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up and the obesity epidemic is fueling esophageal, pancreatic and kidney cancers.
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relentless wildfires are burning in seven states. how bad can it get? that's tonight on the cbs evening news. thousands of people literally protested in support of ousted university of virginia president teresa sullivan this weekend. take a look. organizers of the rally for honor say another 7,000 people around the world logged on to watch a live stream of this event. they want the board of visitors to reinstate her when it meets tomorrow in charlottesville. time is running out for congress to stop those interest rates on student loans from doubling this sunday. 7million borrowers would see their interest go from 3.4% to 6.8% unless they can reach an agreement. the sticking point is how to pay to keep the rates low for
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another year. an indiana woman has been helping save for her god daughter's college education since 1997 and she's been doing it by saving her pennies. now she has 500,000 of them which adds up to $5,000 for keila gilbert's college fund. >> hard work that they've put into me, i had to put it into something to show them that i'm a good student and they're doing their investing in me and they're investing in something good. >> a good return on that investment. gilbert says the money from her godmother and scholarships will help cover the cost of nearly her entire tuition when she enrolls at indiana university this fall. awesome story. kids read a lot of books during all their years in school, but what books help shape this nation? the library of congress is out with a list of 88 titles it feels fits that bill which includes experiments and observations on electricity by none other than ben franklin, thomas payne's common sense and the novels the women, moby
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dick, scarlet letter and the great gatsby and some children's classics, the wonderful wizard of oz and the cat in the hat. you can nominate titles you think should be on that list of great books that shaped our nation. a link is on prince george's county wants to make sure anyone who had damage in friday's storms gets the help they need. while residents say things look better tonight, hundreds still have no place to live. >> reporter: i'm anny hong in bladensburg, maryland, where residents say the area looks a lot better, but the clean-up continues and so does the damage assessment. one of the hardest hit areas from friday's fast moving severe thunderstorms in bladensburg is this residential neighborhood on newton street between 52nd and 57th avenues. several apartment buildings were damaged, some roofs ripped off forcing officials to condemn those buildings. the clean-up continues three days after the microburst which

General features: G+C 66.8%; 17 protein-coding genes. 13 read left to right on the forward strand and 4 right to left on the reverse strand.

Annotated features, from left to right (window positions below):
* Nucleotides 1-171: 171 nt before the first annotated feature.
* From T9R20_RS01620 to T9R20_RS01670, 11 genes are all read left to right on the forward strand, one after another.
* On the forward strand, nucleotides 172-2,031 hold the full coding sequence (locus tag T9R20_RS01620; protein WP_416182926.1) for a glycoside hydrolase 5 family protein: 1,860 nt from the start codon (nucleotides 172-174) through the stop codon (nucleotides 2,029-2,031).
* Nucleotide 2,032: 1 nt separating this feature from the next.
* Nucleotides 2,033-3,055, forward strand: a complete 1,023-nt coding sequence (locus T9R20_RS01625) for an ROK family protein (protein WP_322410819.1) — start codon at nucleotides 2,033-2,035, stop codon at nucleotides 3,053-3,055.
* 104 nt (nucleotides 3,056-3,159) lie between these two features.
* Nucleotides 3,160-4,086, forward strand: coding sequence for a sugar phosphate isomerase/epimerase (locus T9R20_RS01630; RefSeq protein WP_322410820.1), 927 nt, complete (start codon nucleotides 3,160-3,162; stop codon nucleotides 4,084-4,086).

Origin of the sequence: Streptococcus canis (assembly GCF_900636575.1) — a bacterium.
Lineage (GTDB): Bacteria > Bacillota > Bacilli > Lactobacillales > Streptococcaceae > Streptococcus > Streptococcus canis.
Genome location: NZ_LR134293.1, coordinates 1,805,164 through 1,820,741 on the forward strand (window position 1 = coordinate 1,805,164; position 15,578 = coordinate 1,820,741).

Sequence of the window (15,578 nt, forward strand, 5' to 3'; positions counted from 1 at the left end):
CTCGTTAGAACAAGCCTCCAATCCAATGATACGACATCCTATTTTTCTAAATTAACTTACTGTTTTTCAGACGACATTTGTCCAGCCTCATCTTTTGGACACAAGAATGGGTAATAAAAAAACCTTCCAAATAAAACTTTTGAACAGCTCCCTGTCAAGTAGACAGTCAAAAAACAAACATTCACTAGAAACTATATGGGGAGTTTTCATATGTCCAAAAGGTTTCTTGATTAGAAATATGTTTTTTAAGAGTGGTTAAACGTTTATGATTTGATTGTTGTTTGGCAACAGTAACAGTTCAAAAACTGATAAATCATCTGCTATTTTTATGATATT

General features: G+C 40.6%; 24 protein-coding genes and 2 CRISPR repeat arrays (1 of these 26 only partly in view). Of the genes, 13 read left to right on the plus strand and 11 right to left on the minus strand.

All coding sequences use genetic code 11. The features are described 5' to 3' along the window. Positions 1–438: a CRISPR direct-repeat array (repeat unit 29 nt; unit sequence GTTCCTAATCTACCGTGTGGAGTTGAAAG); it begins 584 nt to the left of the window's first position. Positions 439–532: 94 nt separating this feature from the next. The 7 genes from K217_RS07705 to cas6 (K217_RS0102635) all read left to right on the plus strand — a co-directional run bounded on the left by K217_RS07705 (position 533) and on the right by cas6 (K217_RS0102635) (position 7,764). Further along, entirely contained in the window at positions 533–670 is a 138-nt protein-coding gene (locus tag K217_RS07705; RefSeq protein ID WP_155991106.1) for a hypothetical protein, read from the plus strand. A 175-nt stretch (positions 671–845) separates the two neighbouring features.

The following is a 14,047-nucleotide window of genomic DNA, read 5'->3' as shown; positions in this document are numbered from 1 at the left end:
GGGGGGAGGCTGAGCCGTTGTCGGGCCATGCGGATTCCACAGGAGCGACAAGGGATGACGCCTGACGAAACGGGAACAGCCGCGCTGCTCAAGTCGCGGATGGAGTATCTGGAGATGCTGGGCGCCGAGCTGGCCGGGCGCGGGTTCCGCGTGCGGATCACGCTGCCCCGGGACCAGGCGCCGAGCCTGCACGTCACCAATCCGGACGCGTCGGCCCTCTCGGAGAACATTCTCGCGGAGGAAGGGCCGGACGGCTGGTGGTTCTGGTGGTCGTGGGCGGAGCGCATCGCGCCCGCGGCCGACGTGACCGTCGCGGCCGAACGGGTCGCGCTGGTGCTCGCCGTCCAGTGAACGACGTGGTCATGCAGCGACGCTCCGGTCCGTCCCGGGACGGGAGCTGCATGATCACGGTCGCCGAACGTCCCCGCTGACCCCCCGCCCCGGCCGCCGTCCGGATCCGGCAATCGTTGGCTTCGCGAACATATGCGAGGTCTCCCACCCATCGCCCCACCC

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is a concentrated intense downdraft capable of producing 60 to 80 mile-per-hour wind gusts. residents were allowed to get some belongings while more than since hundred were still displaced. huckier -- 600 were still displaced. luckier ones were able to return home. what does it feel like to be back to your home? >> very good. they're still working on the water now. >> reporter: prince george's county emergency managers are assessing the destruction to see if there's enough structural damage to qualify for federal assistance. >> now we're talking about debby, not little sticking around. >> she's not like a huge storm in terms of winds, but it's always the rain is what usually gets us and gets many folks in the southeast. now we'll show you video of debby. we're talking 5 to 10 inches in rain, an additional 6 to 12 inches of rain possible. this is waves crashing over the seawall there which is never a good thing. some folks had to be rescued
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with the flooding. there's no place for it to drain in florida. it's basically flat and guys are having fun wake boarding in the streets, but probably you shouldn't be doing that, but it does look kind of like fun. let's look at where she is now. her winds are 45 miles per hour. so she's not very strong in terms of wind. gusts are 60, about 30 miles south, southwest of apalachicola. we're going to put this into motion. where is she going to go? this is the national weather service official forecast. it's going to move so slowly, kind of like this graphic really. by wednesday it's still over central sections of north florida and we think it will eventually cross northern florida, get over into the atlantic and probably reform. it will probably go down to a depression and then a little area of low pressure and back to a tropical storm when it gets off the coast of florida or coast of georgia, but this is quite comical. this is the forecast models. you know how we like to say have confluence and all these